Slovenia sold 1.5 billion euros ($2 billion) of bonds in a private placement, skirting scrutiny on the open market before stress tests reveal how much it must pay to bail out the mostly state-owned banking system.
The Adriatic euro member sold the three-year notes at 465 basis points, or 4.65 percentage points, above similar maturity German bunds, according to data compiled by Bloomberg. The lead manager was JPMorgan Chase & Co. (JPM)
Slovenia decided to do it privately “because it could be conducted more quickly and efficiently, and without the need to explain the as-yet unexplainable, such as the cost of fixing the banking system,” Richard Segal, head of international credit strategy at Jefferies Group Inc. in London, said in an e-mail today. “If in a public deal they could not borrow for longer than three years, that could have been a bad sign.”
Prime Minister Alenka Bratusek’s government pushed through a 2014-2015 budget today. It’s struggling to reassure investors who are demanding more in return for credit after two recessions in four years drove bad debt in state-run banks to an amount equal to more than a fifth of annual economic output.
The yield on Slovenia’s dollar-denominated bonds maturing in 2022 declined 23 basis points, or 0.23 percentage point, from yesterday to 5.91 percent at 4:28 p.m. in Ljubljana, the lowest level on a closing basis since May 30, data compiled by Bloomberg showed.
JPMorgan Chase & Co. spokeswoman Elizabeth Seymour declined to comment on the deal. The Finance Ministry in Ljubljana confirmed the details of the transaction in an e-mailed statement today.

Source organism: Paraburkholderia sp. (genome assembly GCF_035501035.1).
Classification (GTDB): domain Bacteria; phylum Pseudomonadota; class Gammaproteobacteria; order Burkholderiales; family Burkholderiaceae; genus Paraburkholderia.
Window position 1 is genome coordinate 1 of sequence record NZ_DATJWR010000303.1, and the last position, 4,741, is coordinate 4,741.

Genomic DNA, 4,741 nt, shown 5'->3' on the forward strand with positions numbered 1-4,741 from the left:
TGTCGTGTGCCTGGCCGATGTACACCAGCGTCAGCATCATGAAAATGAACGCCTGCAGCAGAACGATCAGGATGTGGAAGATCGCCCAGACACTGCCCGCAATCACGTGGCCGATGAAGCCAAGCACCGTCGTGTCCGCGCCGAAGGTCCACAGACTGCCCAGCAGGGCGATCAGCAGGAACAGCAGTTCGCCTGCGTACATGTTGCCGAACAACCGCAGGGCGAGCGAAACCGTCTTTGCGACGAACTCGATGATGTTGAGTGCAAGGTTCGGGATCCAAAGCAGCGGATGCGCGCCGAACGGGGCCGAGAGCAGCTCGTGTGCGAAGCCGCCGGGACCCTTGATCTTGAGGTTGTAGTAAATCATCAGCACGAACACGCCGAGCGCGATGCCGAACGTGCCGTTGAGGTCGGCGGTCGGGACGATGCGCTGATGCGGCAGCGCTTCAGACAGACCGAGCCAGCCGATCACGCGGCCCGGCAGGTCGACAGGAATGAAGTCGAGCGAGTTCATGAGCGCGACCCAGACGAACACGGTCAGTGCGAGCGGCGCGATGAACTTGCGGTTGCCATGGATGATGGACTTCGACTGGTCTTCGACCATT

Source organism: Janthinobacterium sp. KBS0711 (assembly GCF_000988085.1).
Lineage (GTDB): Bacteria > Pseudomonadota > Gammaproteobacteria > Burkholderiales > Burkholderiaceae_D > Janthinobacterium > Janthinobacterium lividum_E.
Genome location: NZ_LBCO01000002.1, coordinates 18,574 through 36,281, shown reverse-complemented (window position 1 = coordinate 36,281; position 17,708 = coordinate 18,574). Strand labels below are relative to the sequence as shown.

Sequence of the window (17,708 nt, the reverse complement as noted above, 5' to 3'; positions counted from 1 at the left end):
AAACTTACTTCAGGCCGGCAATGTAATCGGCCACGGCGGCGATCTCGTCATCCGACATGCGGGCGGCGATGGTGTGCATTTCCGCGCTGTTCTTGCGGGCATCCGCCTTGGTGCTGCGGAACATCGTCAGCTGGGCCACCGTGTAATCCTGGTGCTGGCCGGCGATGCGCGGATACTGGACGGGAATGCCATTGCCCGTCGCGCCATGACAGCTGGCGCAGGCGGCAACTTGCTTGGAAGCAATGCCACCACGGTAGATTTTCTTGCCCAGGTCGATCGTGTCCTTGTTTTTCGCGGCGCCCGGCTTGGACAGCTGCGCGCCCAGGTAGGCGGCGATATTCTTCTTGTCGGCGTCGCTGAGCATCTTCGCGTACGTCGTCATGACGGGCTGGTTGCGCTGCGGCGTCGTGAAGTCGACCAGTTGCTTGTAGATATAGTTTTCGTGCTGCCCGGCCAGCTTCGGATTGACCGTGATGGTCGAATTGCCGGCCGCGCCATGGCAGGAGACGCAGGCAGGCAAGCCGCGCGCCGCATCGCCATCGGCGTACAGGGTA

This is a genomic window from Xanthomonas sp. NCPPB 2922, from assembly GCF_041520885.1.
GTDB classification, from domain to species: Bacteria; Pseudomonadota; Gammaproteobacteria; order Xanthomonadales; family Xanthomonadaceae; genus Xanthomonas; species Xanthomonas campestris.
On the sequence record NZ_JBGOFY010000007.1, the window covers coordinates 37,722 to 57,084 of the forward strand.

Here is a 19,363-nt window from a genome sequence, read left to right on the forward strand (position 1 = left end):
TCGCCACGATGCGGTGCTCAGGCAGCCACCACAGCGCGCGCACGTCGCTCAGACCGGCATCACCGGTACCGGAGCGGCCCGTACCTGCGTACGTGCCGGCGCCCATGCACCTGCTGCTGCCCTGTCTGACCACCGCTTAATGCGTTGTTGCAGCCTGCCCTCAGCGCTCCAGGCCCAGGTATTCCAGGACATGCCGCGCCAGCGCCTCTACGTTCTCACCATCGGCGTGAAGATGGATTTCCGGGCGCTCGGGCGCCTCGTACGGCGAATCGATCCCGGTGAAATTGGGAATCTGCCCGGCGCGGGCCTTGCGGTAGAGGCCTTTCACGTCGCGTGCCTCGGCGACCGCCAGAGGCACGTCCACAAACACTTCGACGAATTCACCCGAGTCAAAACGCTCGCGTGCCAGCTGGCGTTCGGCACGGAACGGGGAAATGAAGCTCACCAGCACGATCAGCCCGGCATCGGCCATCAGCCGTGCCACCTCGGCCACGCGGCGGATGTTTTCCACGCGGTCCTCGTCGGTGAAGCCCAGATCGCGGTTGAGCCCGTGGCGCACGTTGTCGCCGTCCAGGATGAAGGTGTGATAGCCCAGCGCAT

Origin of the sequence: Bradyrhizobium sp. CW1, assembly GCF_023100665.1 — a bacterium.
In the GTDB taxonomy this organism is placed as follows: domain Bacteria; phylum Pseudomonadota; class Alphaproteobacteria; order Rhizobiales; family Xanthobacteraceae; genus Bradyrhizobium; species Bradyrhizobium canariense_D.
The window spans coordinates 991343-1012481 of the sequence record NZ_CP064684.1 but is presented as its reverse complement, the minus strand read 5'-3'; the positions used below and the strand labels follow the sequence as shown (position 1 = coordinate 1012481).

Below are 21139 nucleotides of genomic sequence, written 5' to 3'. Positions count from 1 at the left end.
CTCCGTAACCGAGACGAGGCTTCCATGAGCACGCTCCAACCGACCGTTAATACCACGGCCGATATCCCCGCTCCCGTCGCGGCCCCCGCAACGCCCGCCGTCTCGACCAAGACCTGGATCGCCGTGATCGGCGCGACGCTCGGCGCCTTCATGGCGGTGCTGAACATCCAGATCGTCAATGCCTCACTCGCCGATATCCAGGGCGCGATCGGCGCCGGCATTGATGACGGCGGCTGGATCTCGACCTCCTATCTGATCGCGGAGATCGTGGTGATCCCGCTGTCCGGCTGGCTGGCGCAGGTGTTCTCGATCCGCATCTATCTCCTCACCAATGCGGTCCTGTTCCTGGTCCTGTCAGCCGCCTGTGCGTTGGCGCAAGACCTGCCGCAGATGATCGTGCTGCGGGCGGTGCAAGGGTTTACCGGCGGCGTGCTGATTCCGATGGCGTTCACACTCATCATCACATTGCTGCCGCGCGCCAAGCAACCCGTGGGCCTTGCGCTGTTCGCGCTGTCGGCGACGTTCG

The cabinet is awaiting the results of asset quality and stress tests due next month. Fitch Ratings says fixing the banks will cost 4.6 billion euros, almost four times the 1.2 billion euros the government has set aside. Biggest lender Nova Ljubljanska Banka said two days ago it alone will transfer 2 billion euros to a bad bank starting next month.
Today’s deal “is a definite positive, though they clearly had to pay up to get it away,” Peter Attard Montalto, an economist at Nomura Plc in London, said in an e-mail. “It tides them over in the fourth quarter, though clearly that depends on how big the recap need is. Unfortunately it probably lessens the urgency for structural reforms, privatizations and the budget implementation.”
If results show the amount earmarked for bank aid isn’t enough, Slovenia has to decide whether to get additional funding on the capital market or ask the EU for help, central bank Governor Bostjan Jazbec said today, according to the Austrian Press Agency.
The European Commission, the EU’s executive arm in Brussels, said today Slovenia is on track to deliver targets aimed at avoiding a bailout. The country has taken “effective” action on its fiscal deficit this year and needs to“rigorously” implement the 2014 plan, the commission said in its first-ever evaluation of national budgets.
Slovenia’s next big debt obligation is a 1.5 billion euro bond that will mature on April 2, according to data compiled by Bloomberg. It last sold a combined $3.5 billion of debt on the U.S. market in May, its first offering this year. The government sold $2.5 billion of 10-year dollar notes to yield 6 percent, according to data compiled by Bloomberg. It also issued $1 billion in five-year bonds to yield 4.95 percent.
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